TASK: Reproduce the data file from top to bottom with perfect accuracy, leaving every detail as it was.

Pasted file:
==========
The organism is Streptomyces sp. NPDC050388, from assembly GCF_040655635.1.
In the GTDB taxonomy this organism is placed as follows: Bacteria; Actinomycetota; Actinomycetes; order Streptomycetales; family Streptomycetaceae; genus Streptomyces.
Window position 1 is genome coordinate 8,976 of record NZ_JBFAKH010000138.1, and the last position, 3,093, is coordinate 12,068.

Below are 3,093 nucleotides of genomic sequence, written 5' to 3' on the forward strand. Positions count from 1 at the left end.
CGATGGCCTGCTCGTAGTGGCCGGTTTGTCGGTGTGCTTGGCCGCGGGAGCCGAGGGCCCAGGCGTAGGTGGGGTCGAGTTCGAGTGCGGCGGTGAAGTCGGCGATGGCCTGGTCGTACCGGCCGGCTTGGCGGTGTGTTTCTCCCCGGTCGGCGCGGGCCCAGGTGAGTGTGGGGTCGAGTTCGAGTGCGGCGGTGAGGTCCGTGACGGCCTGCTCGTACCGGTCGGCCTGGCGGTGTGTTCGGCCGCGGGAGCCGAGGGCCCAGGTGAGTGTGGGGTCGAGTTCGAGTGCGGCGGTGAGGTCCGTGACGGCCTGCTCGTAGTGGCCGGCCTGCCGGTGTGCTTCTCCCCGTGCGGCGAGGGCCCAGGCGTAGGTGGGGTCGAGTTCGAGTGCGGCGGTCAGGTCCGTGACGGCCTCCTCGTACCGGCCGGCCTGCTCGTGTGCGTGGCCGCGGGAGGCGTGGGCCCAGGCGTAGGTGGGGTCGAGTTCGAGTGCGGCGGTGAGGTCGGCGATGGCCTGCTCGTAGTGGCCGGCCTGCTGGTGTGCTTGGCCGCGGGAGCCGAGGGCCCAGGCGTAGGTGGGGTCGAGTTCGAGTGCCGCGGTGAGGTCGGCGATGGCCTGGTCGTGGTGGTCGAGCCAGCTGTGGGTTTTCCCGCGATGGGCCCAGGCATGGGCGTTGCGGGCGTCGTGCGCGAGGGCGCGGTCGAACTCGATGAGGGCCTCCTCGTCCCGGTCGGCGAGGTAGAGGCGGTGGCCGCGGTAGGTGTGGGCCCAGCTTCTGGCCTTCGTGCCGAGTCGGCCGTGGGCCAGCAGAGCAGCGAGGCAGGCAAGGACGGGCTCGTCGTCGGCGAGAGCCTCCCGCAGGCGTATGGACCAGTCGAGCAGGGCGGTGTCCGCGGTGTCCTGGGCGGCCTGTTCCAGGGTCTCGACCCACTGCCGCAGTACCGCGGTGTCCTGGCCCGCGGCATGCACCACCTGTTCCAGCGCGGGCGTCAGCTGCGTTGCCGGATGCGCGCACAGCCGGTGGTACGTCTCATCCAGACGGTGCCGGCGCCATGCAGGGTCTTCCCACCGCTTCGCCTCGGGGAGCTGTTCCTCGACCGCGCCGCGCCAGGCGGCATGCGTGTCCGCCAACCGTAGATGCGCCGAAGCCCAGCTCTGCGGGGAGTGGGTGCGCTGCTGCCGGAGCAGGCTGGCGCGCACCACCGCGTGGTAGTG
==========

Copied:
The organism is Streptomyces sp. NPDC050388, from assembly GCF_040655635.1.
In the GTDB taxonomy this organism is placed as follows: Bacteria; Actinomycetota; Actinomycetes; order Streptomycetales; family Streptomycetaceae; genus Streptomyces.
Window position 1 is genome coordinate 8,976 of record NZ_JBFAKH010000138.1, and the last position, 3,093, is coordinate 12,068.

Below are 3,093 nucleotides of genomic sequence, written 5' to 3' on the forward strand. Positions count from 1 at the left end.
CGATGGCCTGCTCGTAGTGGCCGGTTTGTCGGTGTGCTTGGCCGCGGGAGCCGAGGGCCCAGGCGTAGGTGGGGTCGAGTTCGAGTGCGGCGGTGAAGTCGGCGATGGCCTGGTCGTACCGGCCGGCTTGGCGGTGTGTTTCTCCCCGGTCGGCGCGGGCCCAGGTGAGTGTGGGGTCGAGTTCGAGTGCGGCGGTGAGGTCCGTGACGGCCTGCTCGTACCGGTCGGCCTGGCGGTGTGTTCGGCCGCGGGAGCCGAGGGCCCAGGTGAGTGTGGGGTCGAGTTCGAGTGCGGCGGTGAGGTCCGTGACGGCCTGCTCGTAGTGGCCGGCCTGCCGGTGTGCTTCTCCCCGTGCGGCGAGGGCCCAGGCGTAGGTGGGGTCGAGTTCGAGTGCGGCGGTCAGGTCCGTGACGGCCTCCTCGTACCGGCCGGCCTGCTCGTGTGCGTGGCCGCGGGAGGCGTGGGCCCAGGCGTAGGTGGGGTCGAGTTCGAGTGCGGCGGTGAGGTCGGCGATGGCCTGCTCGTAGTGGCCGGCCTGCTGGTGTGCTTGGCCGCGGGAGCCGAGGGCCCAGGCGTAGGTGGGGTCGAGTTCGAGTGCCGCGGTGAGGTCGGCGATGGCCTGGTCGTGGTGGTCGAGCCAGCTGTGGGTTTTCCCGCGATGGGCCCAGGCATGGGCGTTGCGGGCGTCGTGCGCGAGGGCGCGGTCGAACTCGATGAGGGCCTCCTCGTCCCGGTCGGCGAGGTAGAGGCGGTGGCCGCGGTAGGTGTGGGCCCAGCTTCTGGCCTTCGTGCCGAGTCGGCCGTGGGCCAGCAGAGCAGCGAGGCAGGCAAGGACGGGCTCGTCGTCGGCGAGAGCCTCCCGCAGGCGTATGGACCAGTCGAGCAGGGCGGTGTCCGCGGTGTCCTGGGCGGCCTGTTCCAGGGTCTCGACCCACTGCCGCAGTACCGCGGTGTCCTGGCCCGCGGCATGCACCACCTGTTCCAGCGCGGGCGTCAGCTGCGTTGCCGGATGCGCGCACAGCCGGTGGTACGTCTCATCCAGACGGTGCCGGCGCCATGCAGGGTCTTCCCACCGCTTCGCCTCGGGGAGCTGTTCCTCGACCGCGCCGCGCCAGGCGGCATGCGTGTCCGCCAACCGTAGATGCGCCGAAGCCCAGCTCTGCGGGGAGTGGGTGCGCTGCTGCCGGAGCAGGCTGGCGCGCACCACCGCGTGGTAGTG